I've posted to a couple of sites with a link to the Faces of Climate Science project. I've already received one helpful suggestion: to clarify that the stats from Google Scholar are (very) approximate, and best viewed (as I try to do) as a relative measure of output and impact.
I also should put a bit more in explaining my choice to include the few, but veeeeery widely touted, academics who say or suggest that CO2 is nothing to worry about. I'm considering a visual tag to show which entries are "skeptics" - such as some kind of grey question mark icon. The point is to show how few and how far down they fall in context of the citation rankings.
I'm only including scholars with some publication record. I've tossed in Canada's own Tim Ball, though he left academia two decades ago; once the stats are all in (if I ever finish them!), he'll probably fall quite near the bottom for cites. I've got number for Sally Baliunas, who has plenty of journal ink on solar physics (though she strays from that when she editorializes on, e.g. water resources... oh well.)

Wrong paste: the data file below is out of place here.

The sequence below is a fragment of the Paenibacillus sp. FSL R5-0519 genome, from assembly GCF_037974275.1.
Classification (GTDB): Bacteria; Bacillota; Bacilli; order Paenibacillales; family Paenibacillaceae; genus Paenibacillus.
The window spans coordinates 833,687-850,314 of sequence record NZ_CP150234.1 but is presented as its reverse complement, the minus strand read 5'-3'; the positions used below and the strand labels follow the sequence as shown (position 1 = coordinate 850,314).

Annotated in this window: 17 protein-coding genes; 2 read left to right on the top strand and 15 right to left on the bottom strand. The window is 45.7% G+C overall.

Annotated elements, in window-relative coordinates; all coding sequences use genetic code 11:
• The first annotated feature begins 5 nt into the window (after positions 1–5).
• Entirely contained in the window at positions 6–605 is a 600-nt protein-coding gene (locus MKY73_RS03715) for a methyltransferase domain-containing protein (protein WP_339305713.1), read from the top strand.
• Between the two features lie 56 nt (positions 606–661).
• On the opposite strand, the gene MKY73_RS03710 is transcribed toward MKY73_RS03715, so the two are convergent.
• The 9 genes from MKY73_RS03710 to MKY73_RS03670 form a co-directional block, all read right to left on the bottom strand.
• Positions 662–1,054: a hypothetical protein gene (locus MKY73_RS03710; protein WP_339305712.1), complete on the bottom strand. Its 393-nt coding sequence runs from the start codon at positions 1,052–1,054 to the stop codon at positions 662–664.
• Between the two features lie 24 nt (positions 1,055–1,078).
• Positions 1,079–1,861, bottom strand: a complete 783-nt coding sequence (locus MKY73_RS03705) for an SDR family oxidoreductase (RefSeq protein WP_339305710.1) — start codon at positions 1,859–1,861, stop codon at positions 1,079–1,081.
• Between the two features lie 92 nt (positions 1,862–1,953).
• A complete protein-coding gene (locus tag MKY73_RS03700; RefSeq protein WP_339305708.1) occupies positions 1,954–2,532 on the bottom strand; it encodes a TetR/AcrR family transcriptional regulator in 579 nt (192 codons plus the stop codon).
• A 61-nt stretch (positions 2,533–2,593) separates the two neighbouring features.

I see there are some working academics of the skeptics camp that I haven't gotten into the list yet - Lindzen Sr., Pat Michaels, Douglass. I want to give these guys credit for putting their contrarian views in print for others to challenge. However much I may disagree with them, they've at at least stayed on the playing field. Their number is still small, unlike the vast padded lists tossed from the peanut gallery onto the field by the likes of Marc Morano.
Yes, that's my new metaphor: the OISM and the Inhofe 400 or 650 lists are like rolls of T.P. tossed onto the playing field of climate science, in hopes of delaying the game. If only we had ushers to eject the goons from the bleachers...